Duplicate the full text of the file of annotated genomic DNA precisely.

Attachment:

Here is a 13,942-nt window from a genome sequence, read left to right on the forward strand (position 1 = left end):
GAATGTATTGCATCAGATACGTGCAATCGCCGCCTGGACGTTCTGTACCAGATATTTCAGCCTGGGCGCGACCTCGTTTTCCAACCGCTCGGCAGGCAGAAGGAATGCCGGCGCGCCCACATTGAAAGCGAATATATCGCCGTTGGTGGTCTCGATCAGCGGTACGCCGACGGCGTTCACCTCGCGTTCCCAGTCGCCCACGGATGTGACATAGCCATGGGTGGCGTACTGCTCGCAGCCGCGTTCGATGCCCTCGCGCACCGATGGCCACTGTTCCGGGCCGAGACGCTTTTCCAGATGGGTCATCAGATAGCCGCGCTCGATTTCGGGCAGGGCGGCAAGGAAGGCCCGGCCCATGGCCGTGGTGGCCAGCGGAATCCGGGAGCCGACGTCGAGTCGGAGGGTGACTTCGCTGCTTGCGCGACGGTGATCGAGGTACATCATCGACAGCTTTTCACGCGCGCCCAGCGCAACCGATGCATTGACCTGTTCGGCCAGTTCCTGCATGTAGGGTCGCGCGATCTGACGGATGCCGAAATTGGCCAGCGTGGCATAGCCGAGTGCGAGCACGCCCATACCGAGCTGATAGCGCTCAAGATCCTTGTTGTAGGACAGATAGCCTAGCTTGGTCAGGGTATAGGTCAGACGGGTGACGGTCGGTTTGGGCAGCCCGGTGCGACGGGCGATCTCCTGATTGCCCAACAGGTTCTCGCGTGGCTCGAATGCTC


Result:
Here is a 13,942-nt window from a genome sequence, read left to right on the forward strand (position 1 = left end):
GAATGTATTGCATCAGATACGTGCAATCGCCGCCTGGACGTTCTGTACCAGATATTTCAGCCTGGGCGCGACCTCGTTTTCCAACCGCTCGGCAGGCAGAAGGAATGCCGGCGCGCCCACATTGAAAGCGAATATATCGCCGTTGGTGGTCTCGATCAGCGGTACGCCGACGGCGTTCACCTCGCGTTCCCAGTCGCCCACGGATGTGACATAGCCATGGGTGGCGTACTGCTCGCAGCCGCGTTCGATGCCCTCGCGCACCGATGGCCACTGTTCCGGGCCGAGACGCTTTTCCAGATGGGTCATCAGATAGCCGCGCTCGATTTCGGGCAGGGCGGCAAGGAAGGCCCGGCCCATGGCCGTGGTGGCCAGCGGAATCCGGGAGCCGACGTCGAGTCGGAGGGTGACTTCGCTGCTTGCGCGACGGTGATCGAGGTACATCATCGACAGCTTTTCACGCGCGCCCAGCGCAACCGATGCATTGACCTGTTCGGCCAGTTCCTGCATGTAGGGTCGCGCGATCTGACGGATGCCGAAATTGGCCAGCGTGGCATAGCCGAGTGCGAGCACGCCCATACCGAGCTGATAGCGCTCAAGATCCTTGTTGTAGGACAGATAGCCTAGCTTGGTCAGGGTATAGGTCAGACGGGTGACGGTCGGTTTGGGCAGCCCGGTGCGACGGGCGATCTCCTGATTGCCCAACAGGTTCTCGCGTGGCTCGAATGCTC